Ask Arlene…Fear of the Milongas

Hello All,

Please note that I have quite a few saved comments for Ask Arlene that I am trying to work my way through.  I will be answering them, slowly but surely, as there are some interesting topics to cover.  Life is a bit busy right now so please bear with me.  I will get to everyone as soon as I can.

From: Tango neophyte

Dear Arlene,

I’ve been learning Tango for about a year now, but have not been brave enough to attend any Milongas until recently when I attended Tango Al Fresco in Regent’s park, unfortunately I was never asked to dance! Whereas it was lovely to watch people dance it would have been nice if I’d had one dance.
Can you offer any advice as to how to get over my fear of attending Milonga on my own and not been asked to dance?

Dear TN,

I find it very interesting and strange that you have not attended any Milongas in the year you have had lessons.  I am really surprised that your instructor did not encourage you, nor suggest any venues for you to attend.  (The Crypt is a pretty friendly place and so is The Wine Bar.)

Frankly, it does not surprise me to learn that you were not asked to dance at Tango Al Fresco.  Most people that go there tend to go in groups and dance with their friends, or if alone, dance with people that they know because they met them in the other Milongas.  The rest are usually onlookers.  Outdoor Milongas are not necessarily the best places to start dancing.

I have written about getting dances on many posts on my blog.  It might be useful for you to read some of them.

I always go to Milongas alone.  If I waited for anyone to do anything, I would be sitting on my butt at home alone.  You just have to do it.  I didn’t dance much in the beginning.  It takes time to get to know people.  You need to put yourself out there and be sociable.  Make friends with women.  They are THE most sane people at a Milonga.  Go to classes before the Milongas to meet people.  It is called networking.  Smile.  A lot.  I did the same thing when I first started to learn Salsa (which I learned before Tango) and Ceroc.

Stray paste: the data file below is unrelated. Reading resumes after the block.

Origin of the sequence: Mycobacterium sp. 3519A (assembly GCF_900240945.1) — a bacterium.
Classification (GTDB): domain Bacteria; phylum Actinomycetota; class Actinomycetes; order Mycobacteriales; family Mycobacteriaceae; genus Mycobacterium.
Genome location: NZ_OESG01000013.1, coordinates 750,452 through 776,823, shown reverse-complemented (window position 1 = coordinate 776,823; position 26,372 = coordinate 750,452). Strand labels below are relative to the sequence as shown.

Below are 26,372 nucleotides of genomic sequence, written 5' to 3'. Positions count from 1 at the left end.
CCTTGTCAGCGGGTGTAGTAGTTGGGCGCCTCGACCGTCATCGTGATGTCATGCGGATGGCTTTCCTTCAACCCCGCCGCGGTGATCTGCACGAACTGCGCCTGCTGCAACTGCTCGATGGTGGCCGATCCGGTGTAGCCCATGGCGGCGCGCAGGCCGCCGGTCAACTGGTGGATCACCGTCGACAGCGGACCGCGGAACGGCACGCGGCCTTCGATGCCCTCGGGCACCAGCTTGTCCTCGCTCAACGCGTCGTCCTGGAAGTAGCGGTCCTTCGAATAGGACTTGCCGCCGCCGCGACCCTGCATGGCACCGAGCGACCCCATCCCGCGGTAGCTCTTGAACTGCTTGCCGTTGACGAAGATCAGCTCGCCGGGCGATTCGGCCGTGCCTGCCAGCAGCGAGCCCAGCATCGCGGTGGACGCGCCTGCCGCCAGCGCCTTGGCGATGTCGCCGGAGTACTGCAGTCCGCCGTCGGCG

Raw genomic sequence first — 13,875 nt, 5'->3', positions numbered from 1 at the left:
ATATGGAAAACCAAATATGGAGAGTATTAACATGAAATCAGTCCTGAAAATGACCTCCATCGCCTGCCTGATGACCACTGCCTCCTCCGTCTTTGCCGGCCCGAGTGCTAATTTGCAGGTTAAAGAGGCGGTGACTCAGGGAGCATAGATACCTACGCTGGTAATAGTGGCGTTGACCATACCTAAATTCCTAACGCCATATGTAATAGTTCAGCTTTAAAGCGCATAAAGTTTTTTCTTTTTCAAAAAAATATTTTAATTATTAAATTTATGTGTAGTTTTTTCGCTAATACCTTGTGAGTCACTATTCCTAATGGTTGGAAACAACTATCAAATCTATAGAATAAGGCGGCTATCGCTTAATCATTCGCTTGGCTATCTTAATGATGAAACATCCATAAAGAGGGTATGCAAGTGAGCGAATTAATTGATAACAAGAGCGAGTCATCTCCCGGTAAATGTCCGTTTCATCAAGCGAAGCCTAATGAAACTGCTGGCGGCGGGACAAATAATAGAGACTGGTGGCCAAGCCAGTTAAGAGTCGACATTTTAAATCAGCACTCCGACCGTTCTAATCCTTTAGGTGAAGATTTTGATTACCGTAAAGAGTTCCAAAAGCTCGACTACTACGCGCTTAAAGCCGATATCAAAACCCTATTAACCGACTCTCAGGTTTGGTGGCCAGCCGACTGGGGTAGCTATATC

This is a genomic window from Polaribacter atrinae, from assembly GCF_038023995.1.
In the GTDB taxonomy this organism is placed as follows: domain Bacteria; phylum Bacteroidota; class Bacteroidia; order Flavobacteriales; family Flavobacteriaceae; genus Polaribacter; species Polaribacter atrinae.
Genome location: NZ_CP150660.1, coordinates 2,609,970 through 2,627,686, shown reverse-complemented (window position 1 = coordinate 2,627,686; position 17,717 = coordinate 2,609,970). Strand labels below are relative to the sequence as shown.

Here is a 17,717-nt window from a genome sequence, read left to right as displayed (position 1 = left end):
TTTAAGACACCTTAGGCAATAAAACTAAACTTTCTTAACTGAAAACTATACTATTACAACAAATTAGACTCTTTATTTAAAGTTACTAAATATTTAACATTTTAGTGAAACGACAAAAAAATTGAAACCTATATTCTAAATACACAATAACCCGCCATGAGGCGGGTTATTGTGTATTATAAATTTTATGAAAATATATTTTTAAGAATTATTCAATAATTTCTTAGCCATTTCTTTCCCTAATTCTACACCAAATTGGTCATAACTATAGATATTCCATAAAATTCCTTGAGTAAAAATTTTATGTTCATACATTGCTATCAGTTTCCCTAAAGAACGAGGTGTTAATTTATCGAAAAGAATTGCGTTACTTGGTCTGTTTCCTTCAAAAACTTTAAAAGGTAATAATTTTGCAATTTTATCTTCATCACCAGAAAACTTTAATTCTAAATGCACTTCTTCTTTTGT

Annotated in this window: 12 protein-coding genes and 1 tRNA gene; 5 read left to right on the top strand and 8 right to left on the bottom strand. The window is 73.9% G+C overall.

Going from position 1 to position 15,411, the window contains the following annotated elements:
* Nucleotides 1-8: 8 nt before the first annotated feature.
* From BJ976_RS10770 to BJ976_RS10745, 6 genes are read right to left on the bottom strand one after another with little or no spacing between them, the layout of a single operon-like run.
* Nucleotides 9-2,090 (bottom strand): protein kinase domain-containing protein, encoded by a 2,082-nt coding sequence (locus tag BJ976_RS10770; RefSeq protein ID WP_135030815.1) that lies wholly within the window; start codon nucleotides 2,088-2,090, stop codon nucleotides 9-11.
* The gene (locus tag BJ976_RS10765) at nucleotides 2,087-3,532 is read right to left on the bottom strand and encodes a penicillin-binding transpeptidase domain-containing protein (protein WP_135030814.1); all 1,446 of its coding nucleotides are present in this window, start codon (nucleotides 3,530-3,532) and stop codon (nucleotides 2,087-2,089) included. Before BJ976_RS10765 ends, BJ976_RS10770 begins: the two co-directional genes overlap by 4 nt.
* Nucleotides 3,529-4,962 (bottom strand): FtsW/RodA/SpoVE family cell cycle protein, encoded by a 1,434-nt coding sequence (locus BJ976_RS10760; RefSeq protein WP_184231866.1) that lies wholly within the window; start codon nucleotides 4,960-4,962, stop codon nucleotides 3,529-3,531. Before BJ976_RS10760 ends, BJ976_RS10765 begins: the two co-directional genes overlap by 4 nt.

There is nothing to fear but fear itself.  The fact is, you already went out of your comfort zone and went to an outdoor Milonga, good for you.  Now that you have experienced that, it will get easier each time you go out.  Oh, and don’t have any expectations, then you won’t get disappointed.  You can’t expect people to dance with you if they don’t know you or haven’t seen you dance or if you don’t put yourself out a little bit.

But be careful what you ask for.  Try and be a little bit selective.  Look at the dance floor and see what you like or don’t like about someone’s dancing.  Tango isn’t always about dancing.  It is about the music and enjoying yourself.  Before you know it you will be dancing.  Sometimes it will be good, it will be great, it will be average and it will be bad.  Give it some time and you will be complaining with the rest of them about there not being any good dancers to dance with. 😉

So you better get out there.  There is another Tango al Fresco coming up soon!

Why People Leave Tango/Why People Love Tango

There is a survey on the West Coast about why people leave Tango.

The post by Working Artist sums up how I feel about it (the link to the survey is on her blog).  I came across her blog through Tangocherie, who also has a few things to say about this.

People leave or return to Tango for many reasons.  Does it really matter why?  Not to me.  I come and I go.  If I don’t go so often anymore is is not because I don’t like it or love it, but because I might be tired or doing other things.  I spent the first 3 years of my Tango life dancing 5 nights a week.  I was working full time, but my job and hours were different to what I am doing now.  I wasn’t in a relationship.  Now I am and he lives out of London.  My priorities are not the same.  I listen to Tango music all of the time as that is what is really important to me.

Tango doesn’t care who dances or who leaves.  Tango will always be there.

I think this survey just gives people another outlet to moan and whine about Tango, and is probably not totally accurate because those who really left it may not be reading about it.  I say that people should quit their belly-aching, whining, whinging, moaning, griping and what other euphemism that comes to mind.  Grow up and get on with life and your dancing and take responsibility.  If something is not working, try something else or go somewhere else, but stop bitching about it, it doesn’t change anything.  I know, because I have had my moments of bitching and complaining.  I don’t do that anymore. My enjoyment of Tango is better because I no longer expect anything from it.  It is what it is and if I am not enjoying myself, I go home.  Easy peasy.

So, let’s focus on the positive.  I want to know why people love Tango and why they stay! (only comments about why you love it will be posted, no bitching allowed)

from Arlene: Considering the hundreds of people who have viewed this post in the last week, I find it incredible that only a few people have commented.  When I post something about not being asked for dances or cliques, then the comments come flying in.  I think that is very interesting.

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